University librarians helped Billone Prieur and the crew find letters, photographs, art collections, manuscripts, rare books and banners from the Civil War-era campus. Scenic designer Robbie Hayes dove into his image archive to identify the photo that would become an icon for the play — one of Union soldiers looking across the Potomac River to the Georgetown campus.
The materials all served as cues for the show’s lighting, technical and costume designers and producers, and added a layer of Georgetown-centric history to the final production, said Billone Prieur.
What started with a play has become a larger campus retrospective. Billone Prieur and the crew collaborated to transform the university’s Gonda Theatre lobby into an interactive, multimedia exhibit. Cast members played tapes of themselves performing letters and memoirs of 1860s Georgetown students and faculty. Students from a Georgetown costume history class submitted informational recordings about historical figures featured in the show. Patrons are being encouraged to submit their own reactions to the issues prevalent in the production.
It provides a historical context for the show, Billone Prieur said, while also highlighting how inequality and violence persist today. The goal is to “ask harder questions about our living history,” she said. “This isn’t a play about sitting in hopelessness, but it needs to have an active edge.”
With so many moving parts — the show features a 16-member cast and a five-person orchestral team — Mahdi made sure to slot in a few history lessons.
Mahdi and Billone Prieur encouraged the students to consider their own connections to the show’s characters.
Some cast members had relatives who fought in the Civil War; others shared accounts of their parents’ experiences living through more recent wars. One student had found out that her family home in Pennsylvania was used as a stop on the Underground Railroad. The cast later recorded their comments, and the tape is part of the lobby exhibit.
“The idea behind the show is that in the midst of war, there are pockets of peace … windows of quiet and reflection,” Mahdi said.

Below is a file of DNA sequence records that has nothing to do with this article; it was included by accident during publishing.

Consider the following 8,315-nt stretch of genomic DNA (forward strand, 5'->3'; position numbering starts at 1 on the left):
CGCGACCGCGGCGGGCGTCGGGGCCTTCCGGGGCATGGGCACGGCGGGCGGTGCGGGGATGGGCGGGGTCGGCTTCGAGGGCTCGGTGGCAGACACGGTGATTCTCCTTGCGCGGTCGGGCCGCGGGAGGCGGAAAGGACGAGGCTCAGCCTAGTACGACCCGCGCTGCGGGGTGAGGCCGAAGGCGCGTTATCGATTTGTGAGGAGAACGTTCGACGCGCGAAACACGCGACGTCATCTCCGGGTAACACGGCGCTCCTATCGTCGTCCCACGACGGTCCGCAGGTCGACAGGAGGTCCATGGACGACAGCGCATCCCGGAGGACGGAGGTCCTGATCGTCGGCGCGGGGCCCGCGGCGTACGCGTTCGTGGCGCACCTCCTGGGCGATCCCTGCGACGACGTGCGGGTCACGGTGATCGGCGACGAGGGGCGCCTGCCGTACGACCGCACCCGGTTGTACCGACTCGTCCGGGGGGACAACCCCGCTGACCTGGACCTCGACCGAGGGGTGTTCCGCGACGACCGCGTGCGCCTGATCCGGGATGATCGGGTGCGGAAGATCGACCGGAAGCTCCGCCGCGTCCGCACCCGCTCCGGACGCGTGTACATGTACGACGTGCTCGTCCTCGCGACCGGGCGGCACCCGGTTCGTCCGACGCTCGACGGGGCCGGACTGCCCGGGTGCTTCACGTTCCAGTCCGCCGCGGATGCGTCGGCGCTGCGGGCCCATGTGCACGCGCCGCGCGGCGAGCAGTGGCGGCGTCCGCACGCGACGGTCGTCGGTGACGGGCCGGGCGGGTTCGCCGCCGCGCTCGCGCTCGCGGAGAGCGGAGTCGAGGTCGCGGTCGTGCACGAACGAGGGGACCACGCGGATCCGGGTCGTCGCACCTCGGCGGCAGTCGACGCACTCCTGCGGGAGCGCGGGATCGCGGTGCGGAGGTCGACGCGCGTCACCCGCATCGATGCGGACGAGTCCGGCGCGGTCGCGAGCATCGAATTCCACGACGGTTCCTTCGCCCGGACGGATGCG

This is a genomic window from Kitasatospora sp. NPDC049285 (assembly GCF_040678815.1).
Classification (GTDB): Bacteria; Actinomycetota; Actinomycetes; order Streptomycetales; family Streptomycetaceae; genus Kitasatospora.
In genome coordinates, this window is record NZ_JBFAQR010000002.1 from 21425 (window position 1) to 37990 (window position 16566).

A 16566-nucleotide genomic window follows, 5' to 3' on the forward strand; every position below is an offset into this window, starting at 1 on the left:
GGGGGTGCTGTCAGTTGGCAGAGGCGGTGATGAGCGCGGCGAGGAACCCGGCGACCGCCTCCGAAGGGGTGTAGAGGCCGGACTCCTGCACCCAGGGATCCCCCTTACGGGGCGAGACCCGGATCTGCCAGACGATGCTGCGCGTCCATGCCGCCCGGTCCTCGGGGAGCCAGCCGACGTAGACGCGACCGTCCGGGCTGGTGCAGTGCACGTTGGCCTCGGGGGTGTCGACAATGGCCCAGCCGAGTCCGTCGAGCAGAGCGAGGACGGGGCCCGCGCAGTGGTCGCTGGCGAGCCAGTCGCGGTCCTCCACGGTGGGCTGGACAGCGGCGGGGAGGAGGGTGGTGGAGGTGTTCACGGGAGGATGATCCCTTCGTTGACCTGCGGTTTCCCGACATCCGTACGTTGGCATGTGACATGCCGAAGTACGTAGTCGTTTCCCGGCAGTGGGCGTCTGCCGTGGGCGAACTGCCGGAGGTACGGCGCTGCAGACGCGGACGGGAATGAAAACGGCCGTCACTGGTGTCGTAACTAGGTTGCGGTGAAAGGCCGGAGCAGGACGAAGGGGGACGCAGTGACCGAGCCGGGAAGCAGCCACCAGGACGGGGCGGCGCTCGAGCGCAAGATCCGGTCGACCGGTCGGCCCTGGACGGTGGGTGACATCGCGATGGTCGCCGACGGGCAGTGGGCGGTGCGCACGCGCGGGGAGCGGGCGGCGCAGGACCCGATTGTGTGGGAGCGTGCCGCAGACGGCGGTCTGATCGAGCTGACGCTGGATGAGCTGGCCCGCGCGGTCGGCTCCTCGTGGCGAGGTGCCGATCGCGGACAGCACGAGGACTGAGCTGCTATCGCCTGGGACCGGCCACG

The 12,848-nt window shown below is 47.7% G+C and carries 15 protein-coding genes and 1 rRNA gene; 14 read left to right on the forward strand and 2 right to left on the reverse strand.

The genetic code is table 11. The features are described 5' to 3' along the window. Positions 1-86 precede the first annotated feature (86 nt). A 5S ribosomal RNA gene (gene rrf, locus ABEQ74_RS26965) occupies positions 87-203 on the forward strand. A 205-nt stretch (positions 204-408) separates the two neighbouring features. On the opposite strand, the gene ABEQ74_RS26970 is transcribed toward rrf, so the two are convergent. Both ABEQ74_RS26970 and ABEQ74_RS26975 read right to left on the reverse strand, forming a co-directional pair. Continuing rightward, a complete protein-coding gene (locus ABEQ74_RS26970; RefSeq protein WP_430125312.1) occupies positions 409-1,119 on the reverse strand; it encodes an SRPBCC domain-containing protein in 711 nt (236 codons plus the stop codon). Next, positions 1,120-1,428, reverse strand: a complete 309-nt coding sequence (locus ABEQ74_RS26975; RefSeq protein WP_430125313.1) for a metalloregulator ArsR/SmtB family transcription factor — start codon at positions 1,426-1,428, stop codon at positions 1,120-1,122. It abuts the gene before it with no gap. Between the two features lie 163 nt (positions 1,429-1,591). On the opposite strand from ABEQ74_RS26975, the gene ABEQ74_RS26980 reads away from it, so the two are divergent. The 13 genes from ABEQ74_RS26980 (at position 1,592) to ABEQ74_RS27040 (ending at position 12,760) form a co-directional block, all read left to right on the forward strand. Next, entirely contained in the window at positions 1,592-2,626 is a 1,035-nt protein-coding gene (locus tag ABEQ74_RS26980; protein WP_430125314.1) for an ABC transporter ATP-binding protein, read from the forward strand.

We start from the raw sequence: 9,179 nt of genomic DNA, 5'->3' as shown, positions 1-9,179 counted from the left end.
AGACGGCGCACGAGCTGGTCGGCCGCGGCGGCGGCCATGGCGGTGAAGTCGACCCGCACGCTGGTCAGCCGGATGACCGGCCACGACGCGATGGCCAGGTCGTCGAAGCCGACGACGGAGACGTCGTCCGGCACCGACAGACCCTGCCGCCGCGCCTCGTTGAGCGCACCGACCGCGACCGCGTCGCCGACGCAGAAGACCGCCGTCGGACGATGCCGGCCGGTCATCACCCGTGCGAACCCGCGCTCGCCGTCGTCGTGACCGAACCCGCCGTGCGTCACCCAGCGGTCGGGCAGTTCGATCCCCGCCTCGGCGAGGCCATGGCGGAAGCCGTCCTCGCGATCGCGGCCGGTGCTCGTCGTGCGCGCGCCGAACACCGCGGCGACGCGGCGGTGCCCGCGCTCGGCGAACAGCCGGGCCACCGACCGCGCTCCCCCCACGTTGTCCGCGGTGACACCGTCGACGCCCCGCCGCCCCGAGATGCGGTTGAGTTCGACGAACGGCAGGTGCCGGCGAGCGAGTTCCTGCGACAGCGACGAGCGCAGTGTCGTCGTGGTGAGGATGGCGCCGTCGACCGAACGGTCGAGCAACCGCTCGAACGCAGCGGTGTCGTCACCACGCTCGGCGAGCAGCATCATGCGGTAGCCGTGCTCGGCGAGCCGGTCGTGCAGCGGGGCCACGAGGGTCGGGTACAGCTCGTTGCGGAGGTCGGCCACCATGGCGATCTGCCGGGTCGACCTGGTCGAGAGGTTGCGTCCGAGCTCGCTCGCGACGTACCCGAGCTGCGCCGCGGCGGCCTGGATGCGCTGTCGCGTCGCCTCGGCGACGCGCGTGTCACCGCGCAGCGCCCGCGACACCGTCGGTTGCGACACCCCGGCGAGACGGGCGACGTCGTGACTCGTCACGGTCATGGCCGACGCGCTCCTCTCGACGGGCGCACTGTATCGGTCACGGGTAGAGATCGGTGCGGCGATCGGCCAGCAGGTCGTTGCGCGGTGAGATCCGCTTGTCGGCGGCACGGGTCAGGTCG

Though Christmas and the Civil War may seem incongruous, Billone Prieur said she thought the play captures what holidays are about — storytelling. “It’s the time of year when we feel a connection to a larger community,” she said.
“A Civil War Christmas,” written by Pulitzer Prize-winning playwright and D.C. native Paula Vogel, is the latest installment in this year’s “Season of War and Peace” at Georgetown’s Davis Performing Arts Center. On Saturday, “A Civil War Christmas” opened to a sold-out crowd. It will continue through Dec. 8.
Performance times are 8 p.m. Thursday through Saturday and 2 p.m. Dec. 1. Tickets cost $15 to $20; call 202-687-2787 or visit
This article appears in the Nov. 21 issue of The Georgetown Current newspaper.
By Deirdre Bannon
Current Staff Writer
In Glover Park, advisory neighborhood commissioners say scarce parking continues to be the No. 1 complaint they hear from residents.
Improving the neighborhood’s public transportation options and adjusting the hours of enforcement for resident-only parking were among the recommendations the community had for the D.C. Department of Transportation at last week’s commission meeting.
“If you work late or if you come home after 10 p.m., you can’t find parking,” one resident told Angelo Rao, the department’s parking manager. “But public transportation is limited at night — it’s almost suburban out here — so there’s actually an incentive to drive if you live in Glover Park.”